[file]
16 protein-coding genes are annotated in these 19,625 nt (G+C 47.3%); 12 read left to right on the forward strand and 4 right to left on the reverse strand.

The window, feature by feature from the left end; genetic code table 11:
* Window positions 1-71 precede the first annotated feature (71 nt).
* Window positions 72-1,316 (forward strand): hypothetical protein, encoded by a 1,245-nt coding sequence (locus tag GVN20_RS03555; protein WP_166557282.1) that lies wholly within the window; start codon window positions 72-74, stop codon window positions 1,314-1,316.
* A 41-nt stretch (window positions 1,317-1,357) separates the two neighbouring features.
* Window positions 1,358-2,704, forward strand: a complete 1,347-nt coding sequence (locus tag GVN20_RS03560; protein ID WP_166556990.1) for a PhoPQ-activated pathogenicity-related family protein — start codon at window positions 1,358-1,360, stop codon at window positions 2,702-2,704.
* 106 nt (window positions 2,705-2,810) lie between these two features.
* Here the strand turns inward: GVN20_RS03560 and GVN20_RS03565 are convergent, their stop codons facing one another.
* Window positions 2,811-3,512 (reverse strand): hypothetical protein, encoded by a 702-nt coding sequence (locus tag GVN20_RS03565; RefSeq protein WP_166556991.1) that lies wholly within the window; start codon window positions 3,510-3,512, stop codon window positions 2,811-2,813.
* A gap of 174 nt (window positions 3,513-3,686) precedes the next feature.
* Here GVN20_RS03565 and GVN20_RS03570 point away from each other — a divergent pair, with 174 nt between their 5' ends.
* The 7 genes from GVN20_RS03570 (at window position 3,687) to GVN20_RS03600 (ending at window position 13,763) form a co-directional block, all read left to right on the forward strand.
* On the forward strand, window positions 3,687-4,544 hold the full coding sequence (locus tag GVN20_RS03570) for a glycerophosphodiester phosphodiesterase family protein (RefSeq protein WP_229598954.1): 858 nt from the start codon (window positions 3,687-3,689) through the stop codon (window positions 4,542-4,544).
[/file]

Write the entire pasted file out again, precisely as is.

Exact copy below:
16 protein-coding genes are annotated in these 19,625 nt (G+C 47.3%); 12 read left to right on the forward strand and 4 right to left on the reverse strand.

The window, feature by feature from the left end; genetic code table 11:
* Window positions 1-71 precede the first annotated feature (71 nt).
* Window positions 72-1,316 (forward strand): hypothetical protein, encoded by a 1,245-nt coding sequence (locus tag GVN20_RS03555; protein WP_166557282.1) that lies wholly within the window; start codon window positions 72-74, stop codon window positions 1,314-1,316.
* A 41-nt stretch (window positions 1,317-1,357) separates the two neighbouring features.
* Window positions 1,358-2,704, forward strand: a complete 1,347-nt coding sequence (locus tag GVN20_RS03560; protein ID WP_166556990.1) for a PhoPQ-activated pathogenicity-related family protein — start codon at window positions 1,358-1,360, stop codon at window positions 2,702-2,704.
* 106 nt (window positions 2,705-2,810) lie between these two features.
* Here the strand turns inward: GVN20_RS03560 and GVN20_RS03565 are convergent, their stop codons facing one another.
* Window positions 2,811-3,512 (reverse strand): hypothetical protein, encoded by a 702-nt coding sequence (locus tag GVN20_RS03565; RefSeq protein WP_166556991.1) that lies wholly within the window; start codon window positions 3,510-3,512, stop codon window positions 2,811-2,813.
* A gap of 174 nt (window positions 3,513-3,686) precedes the next feature.
* Here GVN20_RS03565 and GVN20_RS03570 point away from each other — a divergent pair, with 174 nt between their 5' ends.
* The 7 genes from GVN20_RS03570 (at window position 3,687) to GVN20_RS03600 (ending at window position 13,763) form a co-directional block, all read left to right on the forward strand.
* On the forward strand, window positions 3,687-4,544 hold the full coding sequence (locus tag GVN20_RS03570) for a glycerophosphodiester phosphodiesterase family protein (RefSeq protein WP_229598954.1): 858 nt from the start codon (window positions 3,687-3,689) through the stop codon (window positions 4,542-4,544).